As the de facto capital of Europe, Brussels has a lot to live up to, but it steps into the role of Euro-culture melting pot with architectural, gastronomic and cosmopolitan élan.
For all the ‘heart of the EU’ brouhaha, the capital of Flanders, Belgium, and Europe is surprisingly small. Home to a relatively teeny 1.3 million people – less than half of them Belgian – it’s nevertheless a thriving metropolis, where French and Flemish culture meet, greet, and try to sit down to a long lunch together without arguing. Despite the bilingual identity crisis (trilingual if you count the ubiquitous English-speakers), Brussels rewards the wanderer – there’s something interesting down every winding alley or cul-de-sac, and the magnificent (and magnificently busy) mediaeval Grand Place is as impressive as any town square in Prague, Warsaw or Siena. Wide boulevards link landmark to landmark with a Parisian swagger, and, as with Berlin, you need to deviate from the tourist trail to get to know Brussels on its own cosmopolitan terms.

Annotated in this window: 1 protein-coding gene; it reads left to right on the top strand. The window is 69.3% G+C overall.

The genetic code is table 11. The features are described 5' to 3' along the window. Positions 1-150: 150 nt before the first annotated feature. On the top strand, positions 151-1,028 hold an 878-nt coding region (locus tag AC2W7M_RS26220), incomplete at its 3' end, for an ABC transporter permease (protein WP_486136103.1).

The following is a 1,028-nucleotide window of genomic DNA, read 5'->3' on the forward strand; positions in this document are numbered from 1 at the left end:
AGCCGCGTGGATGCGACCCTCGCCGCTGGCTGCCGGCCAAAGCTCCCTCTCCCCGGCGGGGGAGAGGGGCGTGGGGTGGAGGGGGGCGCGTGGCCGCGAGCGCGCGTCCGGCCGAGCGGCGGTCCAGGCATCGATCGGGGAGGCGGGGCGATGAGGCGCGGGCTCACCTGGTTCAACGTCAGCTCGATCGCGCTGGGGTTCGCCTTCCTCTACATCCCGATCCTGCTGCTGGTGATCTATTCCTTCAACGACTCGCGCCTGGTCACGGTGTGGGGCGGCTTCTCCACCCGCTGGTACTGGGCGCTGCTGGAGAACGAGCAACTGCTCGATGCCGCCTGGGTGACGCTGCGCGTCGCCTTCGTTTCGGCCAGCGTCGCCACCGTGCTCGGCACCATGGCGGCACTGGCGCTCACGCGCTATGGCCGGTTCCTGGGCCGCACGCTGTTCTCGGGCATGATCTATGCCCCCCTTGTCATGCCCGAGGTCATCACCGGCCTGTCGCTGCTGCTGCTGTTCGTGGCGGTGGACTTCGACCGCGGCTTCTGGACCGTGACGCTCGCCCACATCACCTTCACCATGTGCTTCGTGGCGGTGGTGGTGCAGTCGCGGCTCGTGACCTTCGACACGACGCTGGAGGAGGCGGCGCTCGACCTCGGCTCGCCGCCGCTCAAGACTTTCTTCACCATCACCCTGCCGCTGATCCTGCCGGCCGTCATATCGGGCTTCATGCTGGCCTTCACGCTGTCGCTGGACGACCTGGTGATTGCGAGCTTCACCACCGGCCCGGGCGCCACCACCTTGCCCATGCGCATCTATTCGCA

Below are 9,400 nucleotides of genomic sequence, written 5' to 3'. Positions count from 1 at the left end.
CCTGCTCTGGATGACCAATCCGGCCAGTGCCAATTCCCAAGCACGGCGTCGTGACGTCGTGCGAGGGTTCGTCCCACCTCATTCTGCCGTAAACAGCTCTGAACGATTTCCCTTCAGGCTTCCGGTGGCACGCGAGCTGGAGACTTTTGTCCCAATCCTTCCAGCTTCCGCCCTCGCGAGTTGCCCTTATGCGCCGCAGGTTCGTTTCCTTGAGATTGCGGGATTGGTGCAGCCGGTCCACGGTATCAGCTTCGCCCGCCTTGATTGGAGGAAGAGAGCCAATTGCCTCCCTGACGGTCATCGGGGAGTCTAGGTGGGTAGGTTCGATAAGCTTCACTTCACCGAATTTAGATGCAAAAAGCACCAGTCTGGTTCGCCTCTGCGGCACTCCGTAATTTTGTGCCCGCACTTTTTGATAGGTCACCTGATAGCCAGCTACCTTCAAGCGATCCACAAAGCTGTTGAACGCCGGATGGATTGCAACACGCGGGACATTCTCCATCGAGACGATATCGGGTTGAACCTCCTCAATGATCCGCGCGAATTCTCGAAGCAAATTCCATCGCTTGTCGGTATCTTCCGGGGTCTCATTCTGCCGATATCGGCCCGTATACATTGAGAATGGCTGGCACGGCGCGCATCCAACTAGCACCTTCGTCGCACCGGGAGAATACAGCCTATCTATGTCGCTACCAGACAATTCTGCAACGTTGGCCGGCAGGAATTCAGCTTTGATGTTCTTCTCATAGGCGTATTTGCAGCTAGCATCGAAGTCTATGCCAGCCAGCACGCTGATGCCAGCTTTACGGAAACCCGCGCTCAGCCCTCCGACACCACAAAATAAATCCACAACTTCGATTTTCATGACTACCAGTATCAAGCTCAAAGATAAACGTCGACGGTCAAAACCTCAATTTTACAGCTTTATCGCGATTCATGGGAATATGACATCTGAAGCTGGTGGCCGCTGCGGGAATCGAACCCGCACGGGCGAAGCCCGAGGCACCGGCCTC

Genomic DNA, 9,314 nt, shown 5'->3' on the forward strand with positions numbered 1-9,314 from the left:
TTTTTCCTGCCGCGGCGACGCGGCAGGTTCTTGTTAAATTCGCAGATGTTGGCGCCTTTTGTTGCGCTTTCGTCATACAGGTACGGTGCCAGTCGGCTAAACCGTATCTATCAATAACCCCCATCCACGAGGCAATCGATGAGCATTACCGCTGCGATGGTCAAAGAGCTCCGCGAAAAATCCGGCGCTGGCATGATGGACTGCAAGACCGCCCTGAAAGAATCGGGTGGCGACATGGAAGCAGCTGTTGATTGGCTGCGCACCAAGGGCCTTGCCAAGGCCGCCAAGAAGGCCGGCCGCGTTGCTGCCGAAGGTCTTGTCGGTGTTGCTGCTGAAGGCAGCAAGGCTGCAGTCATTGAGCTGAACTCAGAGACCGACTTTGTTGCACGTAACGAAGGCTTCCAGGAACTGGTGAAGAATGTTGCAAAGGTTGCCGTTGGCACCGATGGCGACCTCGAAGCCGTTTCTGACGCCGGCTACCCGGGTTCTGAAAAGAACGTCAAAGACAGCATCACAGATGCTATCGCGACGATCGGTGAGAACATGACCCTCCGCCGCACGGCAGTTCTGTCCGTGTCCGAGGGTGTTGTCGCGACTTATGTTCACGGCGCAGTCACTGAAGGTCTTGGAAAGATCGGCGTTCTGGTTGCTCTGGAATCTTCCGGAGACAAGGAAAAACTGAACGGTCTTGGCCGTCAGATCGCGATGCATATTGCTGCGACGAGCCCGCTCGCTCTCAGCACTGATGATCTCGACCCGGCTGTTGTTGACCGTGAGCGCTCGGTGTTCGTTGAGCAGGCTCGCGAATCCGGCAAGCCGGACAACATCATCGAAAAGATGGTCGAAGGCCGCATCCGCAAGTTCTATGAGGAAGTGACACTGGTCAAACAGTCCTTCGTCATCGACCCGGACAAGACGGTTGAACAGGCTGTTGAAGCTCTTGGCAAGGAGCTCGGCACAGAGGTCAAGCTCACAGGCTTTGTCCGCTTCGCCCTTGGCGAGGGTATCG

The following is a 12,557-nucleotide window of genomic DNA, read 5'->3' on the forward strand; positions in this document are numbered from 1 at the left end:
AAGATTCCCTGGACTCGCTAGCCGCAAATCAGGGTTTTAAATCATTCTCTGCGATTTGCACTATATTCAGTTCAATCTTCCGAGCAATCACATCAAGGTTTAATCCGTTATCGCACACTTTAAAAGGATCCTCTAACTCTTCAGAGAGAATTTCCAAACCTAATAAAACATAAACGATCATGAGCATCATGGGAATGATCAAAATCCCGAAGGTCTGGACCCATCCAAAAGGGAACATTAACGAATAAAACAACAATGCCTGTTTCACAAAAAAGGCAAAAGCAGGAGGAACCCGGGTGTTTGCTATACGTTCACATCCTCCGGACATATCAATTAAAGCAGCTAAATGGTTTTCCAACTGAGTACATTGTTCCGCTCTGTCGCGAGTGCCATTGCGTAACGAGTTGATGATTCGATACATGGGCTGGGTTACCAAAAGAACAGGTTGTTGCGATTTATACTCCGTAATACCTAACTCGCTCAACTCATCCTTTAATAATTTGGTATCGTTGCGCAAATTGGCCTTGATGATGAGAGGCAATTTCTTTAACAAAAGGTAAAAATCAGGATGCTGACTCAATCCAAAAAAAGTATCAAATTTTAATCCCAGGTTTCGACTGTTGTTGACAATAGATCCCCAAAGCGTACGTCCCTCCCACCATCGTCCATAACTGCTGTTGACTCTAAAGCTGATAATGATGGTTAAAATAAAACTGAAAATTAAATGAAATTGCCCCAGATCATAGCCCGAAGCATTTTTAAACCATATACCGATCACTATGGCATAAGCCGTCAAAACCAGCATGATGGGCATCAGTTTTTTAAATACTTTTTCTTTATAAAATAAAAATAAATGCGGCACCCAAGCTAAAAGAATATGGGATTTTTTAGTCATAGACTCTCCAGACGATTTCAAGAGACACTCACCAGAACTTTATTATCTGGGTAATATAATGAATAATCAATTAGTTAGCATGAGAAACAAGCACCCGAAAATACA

Brussels’ climate is mild and maritime, meaning that while the summers are warm and the winters are gentle, rain can come tumbling down at any time. It’s hardly monsoon weather, though, and the city can make a rewarding visit at any time of year.